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Posts Tagged ‘University of Kentucky’

 

Craft

A picture of the outside of the Joe Craft Center on the campus at the University of Kentucky.

The University of Kentucky has recently announced that they will be building a new building to house their basketball team. The team has spent the past 31 years living in Joe B. Hall Wildcat Lodge, located across the street from Memorial Coliseum and the new Craft Center.

The Difference Makers, a committed group of UK supporters, donated the money for the new Lodge. Joe Craft, who supplied the $6 million to name the new basketball facility, heads the group and spurred the initiative. The new housing is to be named the Wildcat Coal Lodge to honor the unique tie Kentucky has to the coal industry and its importance in the state’s economy.

There are a couple of unique points in this story. For one, Joe Craft, along with his group of supporters, is once again supplying the school with a large donation to support the basketball program. The repeat donation is a testament to the stewardship practices at the University where the donor still felt connected to the school; even after his naming gift for the new practice facility was made. Additionally, the department was able to leverage their good relationship with Craft to find a group of committed donors willing to further support the program.

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As a 2007 graduate from the University of Kentucky College of Arts and Sciences, I have received multiple pieces of e-mail and brochures encouraging me to give back to the school and help shape its future. None of these pieces were very revolutionary, simply brochures, letters, and newsletter e-mails.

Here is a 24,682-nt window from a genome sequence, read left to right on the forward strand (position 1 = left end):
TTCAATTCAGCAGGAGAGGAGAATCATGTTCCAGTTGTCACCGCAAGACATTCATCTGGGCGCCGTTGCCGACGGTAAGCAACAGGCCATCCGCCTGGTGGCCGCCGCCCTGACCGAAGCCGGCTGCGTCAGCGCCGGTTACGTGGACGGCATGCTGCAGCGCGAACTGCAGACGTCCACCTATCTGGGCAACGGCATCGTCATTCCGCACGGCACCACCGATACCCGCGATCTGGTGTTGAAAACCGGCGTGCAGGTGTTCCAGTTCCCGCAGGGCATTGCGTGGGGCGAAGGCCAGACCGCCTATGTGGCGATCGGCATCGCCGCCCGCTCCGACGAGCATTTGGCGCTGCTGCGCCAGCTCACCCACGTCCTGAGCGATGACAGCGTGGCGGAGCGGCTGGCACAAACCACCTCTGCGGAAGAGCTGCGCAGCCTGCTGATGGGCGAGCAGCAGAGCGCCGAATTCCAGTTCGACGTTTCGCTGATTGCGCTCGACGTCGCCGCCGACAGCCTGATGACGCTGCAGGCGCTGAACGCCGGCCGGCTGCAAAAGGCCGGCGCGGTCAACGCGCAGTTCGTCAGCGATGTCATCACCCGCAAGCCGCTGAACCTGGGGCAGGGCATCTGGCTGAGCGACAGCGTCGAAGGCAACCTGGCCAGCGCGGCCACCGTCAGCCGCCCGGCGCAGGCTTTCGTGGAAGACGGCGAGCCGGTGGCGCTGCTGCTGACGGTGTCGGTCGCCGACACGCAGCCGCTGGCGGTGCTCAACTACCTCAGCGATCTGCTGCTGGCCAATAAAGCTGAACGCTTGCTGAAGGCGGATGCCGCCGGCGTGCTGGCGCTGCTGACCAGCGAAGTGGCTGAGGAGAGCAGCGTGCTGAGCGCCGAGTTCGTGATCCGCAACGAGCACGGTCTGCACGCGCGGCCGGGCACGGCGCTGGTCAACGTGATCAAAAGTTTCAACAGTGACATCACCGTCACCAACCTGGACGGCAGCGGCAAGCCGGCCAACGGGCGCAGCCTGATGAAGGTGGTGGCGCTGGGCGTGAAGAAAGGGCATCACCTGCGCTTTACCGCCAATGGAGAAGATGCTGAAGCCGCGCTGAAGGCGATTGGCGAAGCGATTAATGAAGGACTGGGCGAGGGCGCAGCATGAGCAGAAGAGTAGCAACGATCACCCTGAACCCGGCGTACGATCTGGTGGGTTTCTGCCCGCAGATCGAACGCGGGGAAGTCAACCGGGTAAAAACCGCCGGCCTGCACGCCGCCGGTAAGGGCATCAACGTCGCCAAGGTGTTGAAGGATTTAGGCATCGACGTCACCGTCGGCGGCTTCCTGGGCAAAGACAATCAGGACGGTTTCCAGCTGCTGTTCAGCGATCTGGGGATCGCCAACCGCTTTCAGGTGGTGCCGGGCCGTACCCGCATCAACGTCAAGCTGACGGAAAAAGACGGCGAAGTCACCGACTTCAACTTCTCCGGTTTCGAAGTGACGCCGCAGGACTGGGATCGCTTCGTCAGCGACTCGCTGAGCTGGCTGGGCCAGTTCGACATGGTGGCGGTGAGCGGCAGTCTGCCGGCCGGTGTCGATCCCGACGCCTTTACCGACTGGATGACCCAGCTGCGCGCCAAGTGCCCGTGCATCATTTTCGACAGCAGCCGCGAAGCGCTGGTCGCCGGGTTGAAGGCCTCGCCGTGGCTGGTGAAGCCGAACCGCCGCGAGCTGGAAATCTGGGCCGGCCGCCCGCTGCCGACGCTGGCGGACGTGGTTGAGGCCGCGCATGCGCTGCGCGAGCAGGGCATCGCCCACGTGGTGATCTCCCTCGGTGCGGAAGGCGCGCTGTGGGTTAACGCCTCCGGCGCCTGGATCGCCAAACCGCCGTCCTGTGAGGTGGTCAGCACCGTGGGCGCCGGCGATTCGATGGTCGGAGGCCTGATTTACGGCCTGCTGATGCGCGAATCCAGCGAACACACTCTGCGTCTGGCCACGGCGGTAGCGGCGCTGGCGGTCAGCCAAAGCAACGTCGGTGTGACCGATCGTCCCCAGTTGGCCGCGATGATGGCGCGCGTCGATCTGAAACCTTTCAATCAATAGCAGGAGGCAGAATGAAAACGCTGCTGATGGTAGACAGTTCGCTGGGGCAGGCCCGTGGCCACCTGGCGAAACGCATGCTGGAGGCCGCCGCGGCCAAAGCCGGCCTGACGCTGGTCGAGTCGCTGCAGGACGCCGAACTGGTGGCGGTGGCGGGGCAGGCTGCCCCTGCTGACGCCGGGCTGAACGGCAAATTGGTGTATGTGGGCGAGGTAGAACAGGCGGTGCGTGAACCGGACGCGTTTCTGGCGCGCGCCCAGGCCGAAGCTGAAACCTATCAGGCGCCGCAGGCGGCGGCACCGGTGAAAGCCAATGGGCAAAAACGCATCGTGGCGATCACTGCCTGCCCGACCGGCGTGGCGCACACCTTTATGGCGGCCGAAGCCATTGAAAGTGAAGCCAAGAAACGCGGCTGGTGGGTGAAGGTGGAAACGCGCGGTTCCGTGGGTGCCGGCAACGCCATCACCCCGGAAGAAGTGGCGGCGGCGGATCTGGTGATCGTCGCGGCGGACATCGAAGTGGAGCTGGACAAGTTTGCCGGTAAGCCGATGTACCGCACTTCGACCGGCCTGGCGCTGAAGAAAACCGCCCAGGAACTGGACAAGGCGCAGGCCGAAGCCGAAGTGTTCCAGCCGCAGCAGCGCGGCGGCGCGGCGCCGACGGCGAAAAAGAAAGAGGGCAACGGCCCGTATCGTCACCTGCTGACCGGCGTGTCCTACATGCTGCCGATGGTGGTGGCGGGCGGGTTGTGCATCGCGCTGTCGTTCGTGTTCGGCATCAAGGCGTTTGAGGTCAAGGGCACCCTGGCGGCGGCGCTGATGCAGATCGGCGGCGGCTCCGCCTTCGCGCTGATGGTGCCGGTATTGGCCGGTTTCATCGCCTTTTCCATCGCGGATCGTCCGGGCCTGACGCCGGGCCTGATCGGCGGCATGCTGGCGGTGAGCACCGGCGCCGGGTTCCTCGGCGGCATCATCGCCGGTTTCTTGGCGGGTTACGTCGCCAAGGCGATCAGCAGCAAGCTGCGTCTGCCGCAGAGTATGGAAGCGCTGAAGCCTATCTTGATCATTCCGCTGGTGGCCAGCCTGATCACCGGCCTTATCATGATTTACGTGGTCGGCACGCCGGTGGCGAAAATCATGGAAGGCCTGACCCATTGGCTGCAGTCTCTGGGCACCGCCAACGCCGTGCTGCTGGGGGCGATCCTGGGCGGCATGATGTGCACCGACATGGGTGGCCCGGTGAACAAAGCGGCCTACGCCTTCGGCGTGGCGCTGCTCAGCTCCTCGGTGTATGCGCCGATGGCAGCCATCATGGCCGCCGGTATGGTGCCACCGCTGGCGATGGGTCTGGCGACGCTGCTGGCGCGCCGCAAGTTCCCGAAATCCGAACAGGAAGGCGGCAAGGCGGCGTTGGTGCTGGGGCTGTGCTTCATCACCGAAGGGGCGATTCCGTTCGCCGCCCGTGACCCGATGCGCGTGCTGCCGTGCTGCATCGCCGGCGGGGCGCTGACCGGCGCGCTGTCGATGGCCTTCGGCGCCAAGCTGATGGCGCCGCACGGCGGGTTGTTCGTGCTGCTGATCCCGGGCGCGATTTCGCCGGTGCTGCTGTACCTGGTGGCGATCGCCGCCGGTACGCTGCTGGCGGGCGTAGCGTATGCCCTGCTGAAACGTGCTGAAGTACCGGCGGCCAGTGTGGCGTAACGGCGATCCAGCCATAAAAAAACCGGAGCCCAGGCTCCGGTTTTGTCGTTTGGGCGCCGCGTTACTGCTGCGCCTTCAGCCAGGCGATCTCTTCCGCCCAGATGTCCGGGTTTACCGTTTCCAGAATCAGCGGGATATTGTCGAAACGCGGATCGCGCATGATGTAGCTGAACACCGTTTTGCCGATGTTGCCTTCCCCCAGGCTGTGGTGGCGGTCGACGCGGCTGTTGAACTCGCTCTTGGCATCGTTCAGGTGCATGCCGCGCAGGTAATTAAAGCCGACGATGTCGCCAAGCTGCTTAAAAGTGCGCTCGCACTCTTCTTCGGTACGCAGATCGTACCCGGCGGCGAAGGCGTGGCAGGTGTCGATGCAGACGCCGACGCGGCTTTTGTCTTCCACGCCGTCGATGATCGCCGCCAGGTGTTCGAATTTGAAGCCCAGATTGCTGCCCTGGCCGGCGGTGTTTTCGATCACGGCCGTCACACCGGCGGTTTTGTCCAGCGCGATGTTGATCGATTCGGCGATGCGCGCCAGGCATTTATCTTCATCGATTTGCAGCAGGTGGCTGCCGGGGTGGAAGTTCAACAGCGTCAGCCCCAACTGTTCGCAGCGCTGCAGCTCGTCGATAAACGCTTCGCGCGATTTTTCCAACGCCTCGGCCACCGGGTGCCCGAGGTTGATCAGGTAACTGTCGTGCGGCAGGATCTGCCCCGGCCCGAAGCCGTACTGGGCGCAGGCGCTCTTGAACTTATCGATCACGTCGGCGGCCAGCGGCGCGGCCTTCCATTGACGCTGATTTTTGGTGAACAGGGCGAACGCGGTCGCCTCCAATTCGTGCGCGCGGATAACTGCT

A screen shot of the e-mail.

A screen shot of the e-mail.

However, yesterday I received an e-mail from the school with a leading question, “See the one question that will shape our future.” In the e-mail was a link that looked like the picture to the right. Once clicked upon, there was a video of a young man talking about the college and number one reason why people do not give back-they have never been asked. So here he was, asking me to pledge to donate a certain amount and help give back to the school.

When the video was over, I was prompted with a form that already had all of my information filled in, all I had to do is verify it was correct and click which amount I desired, which was $25, $50 or my own amount. Once this was done, I was asked if I would like to be contacted by phone, e-mail or mail.

The video player was put on a separate site customized for the school.

The video player was put on a separate site customized for the school.

This innovative design provides a different approach to the ask. In athletics, the school could leverage its relationship with a popular coach or administrator to make the ask, causing potential donors to feel the connection with the school and program. While this may not be good for soliciting large dollar amounts, it could be very effective for getting people on board. The ease of the process made it very easy from a donor standpoint.

The tool was developed by Pursuant Group, a fundraising agency that specializes in building tools for non-profits and other companies looking to increase their development capabilities.

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lobosFinding a good event to hold in the summer months can be difficult for many universities, especially when the goal of the event is to target female donors and fans. This sometimes overlooked group of donors are now being targeted more than ever, and many schools are now hosting cross-functional football clinics to excite their women donor base.